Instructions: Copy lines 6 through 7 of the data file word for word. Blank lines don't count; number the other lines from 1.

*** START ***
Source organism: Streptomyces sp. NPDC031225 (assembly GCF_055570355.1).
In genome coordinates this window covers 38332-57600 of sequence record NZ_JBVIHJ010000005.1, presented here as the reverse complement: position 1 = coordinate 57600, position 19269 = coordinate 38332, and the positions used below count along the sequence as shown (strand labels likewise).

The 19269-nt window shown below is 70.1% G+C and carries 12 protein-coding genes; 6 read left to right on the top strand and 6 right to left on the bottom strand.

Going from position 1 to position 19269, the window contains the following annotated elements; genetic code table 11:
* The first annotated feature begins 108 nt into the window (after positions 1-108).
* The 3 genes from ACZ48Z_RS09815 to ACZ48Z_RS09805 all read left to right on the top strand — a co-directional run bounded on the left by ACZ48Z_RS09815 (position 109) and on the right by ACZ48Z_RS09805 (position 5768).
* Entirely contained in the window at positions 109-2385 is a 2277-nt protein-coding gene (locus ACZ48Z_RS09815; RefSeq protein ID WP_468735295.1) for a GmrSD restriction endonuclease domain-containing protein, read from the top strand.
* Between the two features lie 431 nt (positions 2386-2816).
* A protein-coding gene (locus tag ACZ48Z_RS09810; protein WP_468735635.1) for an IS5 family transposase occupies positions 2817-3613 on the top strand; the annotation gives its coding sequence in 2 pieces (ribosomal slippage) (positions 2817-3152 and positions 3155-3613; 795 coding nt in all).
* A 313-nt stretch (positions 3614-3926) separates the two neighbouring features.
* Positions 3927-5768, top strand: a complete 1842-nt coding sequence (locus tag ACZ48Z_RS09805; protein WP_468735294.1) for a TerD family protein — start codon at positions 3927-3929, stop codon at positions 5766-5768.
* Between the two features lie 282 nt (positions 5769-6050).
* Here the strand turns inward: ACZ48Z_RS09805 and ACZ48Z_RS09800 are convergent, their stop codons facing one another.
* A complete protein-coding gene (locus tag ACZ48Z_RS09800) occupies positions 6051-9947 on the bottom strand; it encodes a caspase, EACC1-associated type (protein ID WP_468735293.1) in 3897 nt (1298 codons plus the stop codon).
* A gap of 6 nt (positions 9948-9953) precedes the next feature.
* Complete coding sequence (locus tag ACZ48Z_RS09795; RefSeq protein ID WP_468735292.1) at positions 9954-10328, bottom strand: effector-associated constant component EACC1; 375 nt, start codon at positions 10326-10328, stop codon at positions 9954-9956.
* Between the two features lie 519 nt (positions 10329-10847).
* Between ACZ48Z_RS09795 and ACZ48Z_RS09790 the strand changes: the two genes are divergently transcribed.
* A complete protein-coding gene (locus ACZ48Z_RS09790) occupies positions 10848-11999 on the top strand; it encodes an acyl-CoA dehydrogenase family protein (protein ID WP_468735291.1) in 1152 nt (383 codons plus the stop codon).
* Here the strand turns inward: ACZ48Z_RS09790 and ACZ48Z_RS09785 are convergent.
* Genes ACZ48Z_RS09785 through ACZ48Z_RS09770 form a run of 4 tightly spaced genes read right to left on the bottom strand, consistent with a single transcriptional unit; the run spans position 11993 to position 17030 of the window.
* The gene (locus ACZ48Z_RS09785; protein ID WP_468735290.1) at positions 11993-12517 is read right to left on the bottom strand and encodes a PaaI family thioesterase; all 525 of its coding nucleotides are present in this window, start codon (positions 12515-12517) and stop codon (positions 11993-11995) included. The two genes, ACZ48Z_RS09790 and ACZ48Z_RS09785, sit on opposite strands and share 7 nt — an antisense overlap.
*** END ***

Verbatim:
* The 3 genes from ACZ48Z_RS09815 to ACZ48Z_RS09805 all read left to right on the top strand — a co-directional run bounded on the left by ACZ48Z_RS09815 (position 109) and on the right by ACZ48Z_RS09805 (position 5768).
* Entirely contained in the window at positions 109-2385 is a 2277-nt protein-coding gene (locus ACZ48Z_RS09815; RefSeq protein ID WP_468735295.1) for a GmrSD restriction endonuclease domain-containing protein, read from the top strand.